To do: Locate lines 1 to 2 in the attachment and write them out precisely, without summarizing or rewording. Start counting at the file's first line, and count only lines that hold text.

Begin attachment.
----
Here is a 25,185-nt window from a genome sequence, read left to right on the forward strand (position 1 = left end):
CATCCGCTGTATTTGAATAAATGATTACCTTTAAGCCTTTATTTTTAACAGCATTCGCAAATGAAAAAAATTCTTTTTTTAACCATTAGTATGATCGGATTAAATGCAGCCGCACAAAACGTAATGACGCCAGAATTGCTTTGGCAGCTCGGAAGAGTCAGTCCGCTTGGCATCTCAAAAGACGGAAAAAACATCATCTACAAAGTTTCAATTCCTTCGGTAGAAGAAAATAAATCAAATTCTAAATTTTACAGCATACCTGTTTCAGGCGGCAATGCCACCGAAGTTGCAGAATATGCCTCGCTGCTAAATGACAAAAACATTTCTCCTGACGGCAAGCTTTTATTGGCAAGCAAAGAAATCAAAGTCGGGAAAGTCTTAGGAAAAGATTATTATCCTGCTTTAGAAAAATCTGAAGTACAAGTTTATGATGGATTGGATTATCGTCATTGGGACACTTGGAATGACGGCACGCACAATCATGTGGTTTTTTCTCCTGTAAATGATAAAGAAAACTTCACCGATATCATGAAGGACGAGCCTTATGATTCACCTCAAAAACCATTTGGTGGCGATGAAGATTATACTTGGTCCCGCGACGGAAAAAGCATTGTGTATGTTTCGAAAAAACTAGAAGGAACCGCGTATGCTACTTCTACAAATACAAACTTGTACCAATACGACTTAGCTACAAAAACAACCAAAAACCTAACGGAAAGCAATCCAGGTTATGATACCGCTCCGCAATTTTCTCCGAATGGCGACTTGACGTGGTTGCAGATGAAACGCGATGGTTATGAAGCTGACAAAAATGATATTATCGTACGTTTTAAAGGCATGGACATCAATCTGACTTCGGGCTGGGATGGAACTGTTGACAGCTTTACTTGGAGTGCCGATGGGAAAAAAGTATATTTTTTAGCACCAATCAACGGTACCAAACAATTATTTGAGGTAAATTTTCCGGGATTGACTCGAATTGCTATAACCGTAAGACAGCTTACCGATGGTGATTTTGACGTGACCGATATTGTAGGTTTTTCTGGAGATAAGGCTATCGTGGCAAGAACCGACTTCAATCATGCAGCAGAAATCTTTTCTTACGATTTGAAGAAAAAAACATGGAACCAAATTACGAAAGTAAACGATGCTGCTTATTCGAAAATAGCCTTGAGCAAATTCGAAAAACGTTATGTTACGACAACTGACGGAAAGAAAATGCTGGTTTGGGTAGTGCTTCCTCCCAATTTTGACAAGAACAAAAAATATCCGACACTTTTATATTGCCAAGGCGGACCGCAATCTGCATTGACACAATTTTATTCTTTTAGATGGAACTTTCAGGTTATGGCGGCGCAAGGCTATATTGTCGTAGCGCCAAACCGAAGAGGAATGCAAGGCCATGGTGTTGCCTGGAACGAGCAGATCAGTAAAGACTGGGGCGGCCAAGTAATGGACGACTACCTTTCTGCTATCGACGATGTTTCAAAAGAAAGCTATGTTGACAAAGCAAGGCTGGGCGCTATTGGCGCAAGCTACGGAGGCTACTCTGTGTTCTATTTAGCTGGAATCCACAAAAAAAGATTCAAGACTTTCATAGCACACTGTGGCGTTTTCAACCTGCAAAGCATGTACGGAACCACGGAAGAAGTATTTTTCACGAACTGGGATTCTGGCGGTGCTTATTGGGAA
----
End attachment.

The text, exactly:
Here is a 25,185-nt window from a genome sequence, read left to right on the forward strand (position 1 = left end):
CATCCGCTGTATTTGAATAAATGATTACCTTTAAGCCTTTATTTTTAACAGCATTCGCAAATGAAAAAAATTCTTTTTTTAACCATTAGTATGATCGGATTAAATGCAGCCGCACAAAACGTAATGACGCCAGAATTGCTTTGGCAGCTCGGAAGAGTCAGTCCGCTTGGCATCTCAAAAGACGGAAAAAACATCATCTACAAAGTTTCAATTCCTTCGGTAGAAGAAAATAAATCAAATTCTAAATTTTACAGCATACCTGTTTCAGGCGGCAATGCCACCGAAGTTGCAGAATATGCCTCGCTGCTAAATGACAAAAACATTTCTCCTGACGGCAAGCTTTTATTGGCAAGCAAAGAAATCAAAGTCGGGAAAGTCTTAGGAAAAGATTATTATCCTGCTTTAGAAAAATCTGAAGTACAAGTTTATGATGGATTGGATTATCGTCATTGGGACACTTGGAATGACGGCACGCACAATCATGTGGTTTTTTCTCCTGTAAATGATAAAGAAAACTTCACCGATATCATGAAGGACGAGCCTTATGATTCACCTCAAAAACCATTTGGTGGCGATGAAGATTATACTTGGTCCCGCGACGGAAAAAGCATTGTGTATGTTTCGAAAAAACTAGAAGGAACCGCGTATGCTACTTCTACAAATACAAACTTGTACCAATACGACTTAGCTACAAAAACAACCAAAAACCTAACGGAAAGCAATCCAGGTTATGATACCGCTCCGCAATTTTCTCCGAATGGCGACTTGACGTGGTTGCAGATGAAACGCGATGGTTATGAAGCTGACAAAAATGATATTATCGTACGTTTTAAAGGCATGGACATCAATCTGACTTCGGGCTGGGATGGAACTGTTGACAGCTTTACTTGGAGTGCCGATGGGAAAAAAGTATATTTTTTAGCACCAATCAACGGTACCAAACAATTATTTGAGGTAAATTTTCCGGGATTGACTCGAATTGCTATAACCGTAAGACAGCTTACCGATGGTGATTTTGACGTGACCGATATTGTAGGTTTTTCTGGAGATAAGGCTATCGTGGCAAGAACCGACTTCAATCATGCAGCAGAAATCTTTTCTTACGATTTGAAGAAAAAAACATGGAACCAAATTACGAAAGTAAACGATGCTGCTTATTCGAAAATAGCCTTGAGCAAATTCGAAAAACGTTATGTTACGACAACTGACGGAAAGAAAATGCTGGTTTGGGTAGTGCTTCCTCCCAATTTTGACAAGAACAAAAAATATCCGACACTTTTATATTGCCAAGGCGGACCGCAATCTGCATTGACACAATTTTATTCTTTTAGATGGAACTTTCAGGTTATGGCGGCGCAAGGCTATATTGTCGTAGCGCCAAACCGAAGAGGAATGCAAGGCCATGGTGTTGCCTGGAACGAGCAGATCAGTAAAGACTGGGGCGGCCAAGTAATGGACGACTACCTTTCTGCTATCGACGATGTTTCAAAAGAAAGCTATGTTGACAAAGCAAGGCTGGGCGCTATTGGCGCAAGCTACGGAGGCTACTCTGTGTTCTATTTAGCTGGAATCCACAAAAAAAGATTCAAGACTTTCATAGCACACTGTGGCGTTTTCAACCTGCAAAGCATGTACGGAACCACGGAAGAAGTATTTTTCACGAACTGGGATTCTGGCGGTGCTTATTGGGAA